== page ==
Based on this understanding, there are three things you can do to become more effective as a leader. First, become keenly aware of how others affect you and of how you affect others. This means you have to take it off automatic most of the time and become conscious of your reactions to people and situations--including your body language, voice tone, facial expressions, and your attitude. At first, your emotional reactions, especially if they are the result of deeply embedded memories, will seem overwhelming. You may promise yourself that you will change, and yet go unconscious in the heat of conflict--only to "wake up" later and ask: "Why did I act that way? I didn't want to." With intention and persistence, you will get better. You have practiced your negative reactions for years. It will take some time to perfect your new responses. The trick is to stay conscious. If you feel stuck, call upon your Higher Mind, or Spirit, to guide your thinking. It is difficult to correct the thoughts of the ego with more thoughts from the ego. You need a higher level of thought. You can train yourself to recognize urges, and then shift the emotion to something more positive or effective. With practice, your desire and ability to shift becomes automatic.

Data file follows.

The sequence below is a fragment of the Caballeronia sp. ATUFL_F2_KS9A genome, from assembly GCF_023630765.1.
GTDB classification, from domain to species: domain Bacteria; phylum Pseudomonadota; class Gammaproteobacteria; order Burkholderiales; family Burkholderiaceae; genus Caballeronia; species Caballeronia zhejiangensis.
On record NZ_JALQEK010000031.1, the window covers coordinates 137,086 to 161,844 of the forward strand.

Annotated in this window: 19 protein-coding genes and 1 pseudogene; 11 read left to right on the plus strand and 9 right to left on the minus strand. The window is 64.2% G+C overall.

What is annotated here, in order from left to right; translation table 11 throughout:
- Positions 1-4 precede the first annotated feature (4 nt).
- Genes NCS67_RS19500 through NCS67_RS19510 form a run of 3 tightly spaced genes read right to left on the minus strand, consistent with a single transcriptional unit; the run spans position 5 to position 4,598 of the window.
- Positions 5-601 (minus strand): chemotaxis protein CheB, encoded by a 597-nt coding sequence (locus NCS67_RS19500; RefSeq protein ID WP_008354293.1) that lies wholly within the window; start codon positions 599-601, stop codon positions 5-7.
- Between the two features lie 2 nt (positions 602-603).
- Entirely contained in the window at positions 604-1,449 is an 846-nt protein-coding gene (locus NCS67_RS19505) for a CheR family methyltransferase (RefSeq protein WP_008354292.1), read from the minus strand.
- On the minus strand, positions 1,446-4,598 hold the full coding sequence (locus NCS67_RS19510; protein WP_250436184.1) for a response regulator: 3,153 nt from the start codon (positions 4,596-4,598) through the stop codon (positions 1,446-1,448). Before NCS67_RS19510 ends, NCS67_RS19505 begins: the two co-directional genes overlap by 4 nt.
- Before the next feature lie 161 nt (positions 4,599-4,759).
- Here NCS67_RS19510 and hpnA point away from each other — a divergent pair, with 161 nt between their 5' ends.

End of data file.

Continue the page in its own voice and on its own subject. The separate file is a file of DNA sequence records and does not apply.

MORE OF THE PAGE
Second, you want to surround yourself with other people who are aware, who pay attention to how they affect others. Place people in responsible positions only if they demonstrate awareness and the intention to increase awareness. This means that you don't promote blamers and complainers, but you put people who take responsibility and who are compassionate in key positions.

Third, you may already be surrounded by many people in your organization who are not aware. You have to teach them. Teach them by example. Teach them through incessant repetition of the purpose and values you want them to live. Your efforts must be constant, because their recurrent memories that cause them to blame, complain, or be non-responsive are incessant. The unconscious voice in their heads never lets up. They are not in conscious control of their reactions and behaviors. They do what they do because they feel compelled to do it. You have to rearrange their neuro networks with constant repetition, with constant feedback, and with great amounts of positive reinforcement for things done well. Expectations must be very clear.